• Despite all the new application areas, Capital Markets remains a very important area for event processing. Critical trading operations in London, New York and around the world are architected on event processing platforms. The world’s economy is continually becoming more real-time, needs to support rapid change and now needs to support the real-time views of risk and compliance. We recognize the importance of Capital Market. My congratulations to Richard Bentley who takes on the mantle of General Manager of Capital Markets to carry on Progress Apama’s industry-leading work in this space. With his deep knowledge and experience with both Apama and Capital Markets, Richard is uniquely placed to carry on the solutions-oriented focus that has been the foundation to Progress Apama’s success.
  • Even in a terrible economy, the value of event processing has been proven – to manage costs, prevent revenue leakage and increase revenue.  Progress announced our fourth quarter results today https://web.progress.com/en/inthenews/progress-software-an-12222009.html which saw a double digit increase for Apama and triple digit for Actional. Apama and Actional are used, increasingly together, to gain visibility of business processes without modifying applications, to turn business process activity into events and to respond to opportunities and threats represented by event patterns – enabling the dynamic optimization of business performance.
  • But one thing I do believe: that soon there will be no such thing as a pure-play CEP vendor. CEP is part of something bigger. We’ve achieved the first mission, which is to raise the profile of event processing as a new technique that can solve hitherto unsolvable problems. Now the follow on mission is to ensure event processing finds its way into every solution and business empowerment platform. It is one of a set of key technologies that together will change the world.

I wish everyone Happy Holidays and a successful and profitable 2010 !!!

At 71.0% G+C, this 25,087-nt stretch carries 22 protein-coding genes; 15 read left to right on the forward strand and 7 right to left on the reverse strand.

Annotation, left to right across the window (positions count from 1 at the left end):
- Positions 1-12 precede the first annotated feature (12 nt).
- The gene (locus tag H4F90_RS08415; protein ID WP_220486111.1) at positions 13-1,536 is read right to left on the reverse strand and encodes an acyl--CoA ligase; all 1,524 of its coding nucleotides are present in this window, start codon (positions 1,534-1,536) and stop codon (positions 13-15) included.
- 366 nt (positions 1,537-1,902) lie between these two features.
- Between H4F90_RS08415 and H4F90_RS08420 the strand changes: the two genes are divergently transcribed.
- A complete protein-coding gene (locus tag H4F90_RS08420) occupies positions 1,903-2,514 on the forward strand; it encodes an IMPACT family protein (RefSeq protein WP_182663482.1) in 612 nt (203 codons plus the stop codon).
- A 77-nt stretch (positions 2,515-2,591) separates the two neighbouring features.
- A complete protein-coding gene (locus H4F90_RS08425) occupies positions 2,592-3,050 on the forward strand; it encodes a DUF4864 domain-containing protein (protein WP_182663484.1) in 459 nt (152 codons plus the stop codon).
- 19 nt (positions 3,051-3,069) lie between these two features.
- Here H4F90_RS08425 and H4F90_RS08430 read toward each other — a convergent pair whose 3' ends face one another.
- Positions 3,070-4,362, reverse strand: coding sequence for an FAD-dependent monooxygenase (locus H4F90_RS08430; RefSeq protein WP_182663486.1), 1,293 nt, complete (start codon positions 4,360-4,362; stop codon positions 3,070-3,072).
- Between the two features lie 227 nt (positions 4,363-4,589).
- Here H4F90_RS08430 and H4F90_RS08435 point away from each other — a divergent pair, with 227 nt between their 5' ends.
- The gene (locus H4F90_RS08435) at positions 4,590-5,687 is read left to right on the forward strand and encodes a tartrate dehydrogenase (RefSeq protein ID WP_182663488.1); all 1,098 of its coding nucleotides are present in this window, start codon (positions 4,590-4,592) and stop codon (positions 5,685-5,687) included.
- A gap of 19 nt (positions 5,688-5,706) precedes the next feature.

Monday, March 23, 2009

We're going on Twitter

Posted by Giles Nelson

Louis Lovas and myself, Giles Nelson, have started using Twitter to comment and respond to exciting things happening in the world of CEP (and perhaps beyond occasionally!).

The intent is to complement this blog. We'll be using Twitter to, perhaps, more impulsively report our thinking. We see Twitter as another good way to communicate thoughts and ideas.

We would be delighted if you chose to follow our "twitterings" (to use the lingo), and we'll be happy to follow you too.

Click here to follow Louis and here to follow Giles (you'll need to signup for a Twitter account).

Saturday, February 24, 2007

Article on CEP in Manufacturing

Posted by Progress Apama

ApamaGood article in Manufacturing Computer Solutions by Brian Tinham, who I met this week in London. 

This was his take on things: Progress Apama, part of application infrastructure and database developer Progress Software, says its high end event correlation software has a significant role to play in bigger ticket manufacturing.

Its systems, which sample any form of data and can show event patterns and correlations at any level, have seen adoption in the financial services sector, but are now ready for use in production.

Wednesday, February 21, 2007

CEP In Manufacturing

Posted by John Trigg

We have experienced a recent rise in CEP use cases far afield from capital markets and trading, and we're finding them useful to describe to the community as illustrations of how CEP applies to many domains.

Surely there are enough monitoring and measuring technologies in the manufacturing fields that provide real-time alerting.  Right?  Perhaps not.  There are three recurring patterns that we see around the interest and introduction of Apama into manufacturing (and maybe more broadly issues of logistics, distribution and retail, like our customer BGN, who have automated their bookstore operations with Apama.  Read the BGN case study here). 

1.  Correlate events from multiple streams - sensors from plant floor devices, human input devices, ERP transaction systems - in real time

2.  Monitor scenarios across sliding time windows.  This has only been possible thru constant database polling. Hence its inherent latency (store-query-analyze, store-query-analyze etc etc) and is again post-facto.

3. The need to act, not just monitor.  As the need to tighten efficiencies and eliminate waste from manufacturing cycles gets more and more vital, Apama allows manufacturers to gain real-time insight into the impact of one cause (one or more events) on different processes.  Most importantly it allows them to ACT as the situation is developing rather than just use data in a post-mortem.

A vendor of plant monitoring software is using Apama to implement the following specific time-based logic:

In a plant producing a particular household product in containers, a container filling line is being monitored for fill weights within a +/- range of acceptance. The filling lines have in-line scales that monitor the fill weights. Containers that are not within this range are ejected from the filling process and recorded within the Apama correlator. If the frequency exceeds a user-defined tolerance an event or multiple events may be triggered such as an audible alarm, and/or a signal light is turned on, or the line itself could be stopped.

These examples are just a few of the things we're seeing in manufacturing.  Relative to trading, CEP adoption is early, but as we discover new use cases, we'll keep posting.